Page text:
I think the museum scene is coherently surrealistic and absolutely brilliant – history and the infinite, how long life can feel without your love, the contrast between the idealized Mona Lisa (“the delicate wallflower”, which is just insanely brilliant) and the repulsive women admiring the painting. While rhyming “freeze, sneeze, knees” may just seem like more loose rhyming, they are coherently offensive depictions of women (a jelly-faced woman sneezing, mules with their jewels and binoculars, presumably to inspect the art better), though the last fat joke about not being able to see their knees is redeemed by the fact that Mona Lisa also doesn’t have knees, or anything else from the neck down….that she is not perfect either, beyond her “highway blues”.
The last stanza is the most cryptic and most tempting to dismiss. I think the reference to two Jewish archetypes (peddler, fiddler) is very striking. And there is something suggestive about a violin player – a musician and artist – delivering the message (or perhaps simple life advice) that there are no debts, that we are not beholden, on something as prosaic as a fish truck. Dylan’s “conscience explodes”, suggesting the resulting freedom of the realization. And then he makes his own music with the skeleton keys of his harmonica, transforming the visions of Johana into art – the only thing you can do with lost love other than dwell or try to forget.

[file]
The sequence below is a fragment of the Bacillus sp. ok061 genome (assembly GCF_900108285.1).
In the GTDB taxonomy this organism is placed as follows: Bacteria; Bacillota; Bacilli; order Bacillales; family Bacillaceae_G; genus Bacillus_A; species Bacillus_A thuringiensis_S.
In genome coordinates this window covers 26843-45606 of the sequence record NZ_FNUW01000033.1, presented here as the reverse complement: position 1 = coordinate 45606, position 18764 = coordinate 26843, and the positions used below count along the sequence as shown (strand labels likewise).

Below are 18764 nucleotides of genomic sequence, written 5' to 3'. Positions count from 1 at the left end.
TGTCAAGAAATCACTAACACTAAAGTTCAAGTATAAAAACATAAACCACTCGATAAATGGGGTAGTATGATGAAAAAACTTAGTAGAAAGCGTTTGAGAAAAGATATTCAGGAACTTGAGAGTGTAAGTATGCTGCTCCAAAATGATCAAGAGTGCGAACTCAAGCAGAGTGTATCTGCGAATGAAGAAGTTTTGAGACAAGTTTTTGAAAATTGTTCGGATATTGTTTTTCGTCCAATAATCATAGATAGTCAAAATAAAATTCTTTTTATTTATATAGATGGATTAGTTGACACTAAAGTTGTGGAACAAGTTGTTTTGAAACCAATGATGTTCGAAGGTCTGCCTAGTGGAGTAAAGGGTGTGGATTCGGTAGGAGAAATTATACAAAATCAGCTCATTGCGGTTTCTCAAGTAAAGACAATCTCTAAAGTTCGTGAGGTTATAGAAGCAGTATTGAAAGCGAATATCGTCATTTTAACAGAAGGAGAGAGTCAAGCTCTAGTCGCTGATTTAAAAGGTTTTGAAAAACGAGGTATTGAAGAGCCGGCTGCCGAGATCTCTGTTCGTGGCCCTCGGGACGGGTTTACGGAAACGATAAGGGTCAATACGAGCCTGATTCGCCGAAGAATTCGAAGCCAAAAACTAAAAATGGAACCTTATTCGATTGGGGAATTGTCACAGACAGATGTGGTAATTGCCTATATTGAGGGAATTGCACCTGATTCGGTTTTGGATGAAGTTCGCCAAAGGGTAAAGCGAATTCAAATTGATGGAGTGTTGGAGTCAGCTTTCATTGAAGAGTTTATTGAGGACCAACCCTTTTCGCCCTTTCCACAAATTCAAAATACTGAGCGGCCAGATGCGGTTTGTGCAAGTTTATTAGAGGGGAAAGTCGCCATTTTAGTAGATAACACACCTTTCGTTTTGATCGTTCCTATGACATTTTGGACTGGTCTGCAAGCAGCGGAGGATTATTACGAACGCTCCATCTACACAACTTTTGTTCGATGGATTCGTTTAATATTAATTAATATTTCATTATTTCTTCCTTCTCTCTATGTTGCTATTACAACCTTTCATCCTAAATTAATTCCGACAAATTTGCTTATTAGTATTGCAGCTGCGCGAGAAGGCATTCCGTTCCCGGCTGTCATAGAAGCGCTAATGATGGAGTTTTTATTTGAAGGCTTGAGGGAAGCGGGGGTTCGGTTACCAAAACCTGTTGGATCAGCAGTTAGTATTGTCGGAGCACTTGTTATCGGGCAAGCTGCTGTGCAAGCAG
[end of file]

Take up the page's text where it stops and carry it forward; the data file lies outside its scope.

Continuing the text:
September 17, 2017 at 12:23 pm
Sean Wilentz writes in passing, in “Bob Dylan in America”, that this stanza is from Louise’s perspective.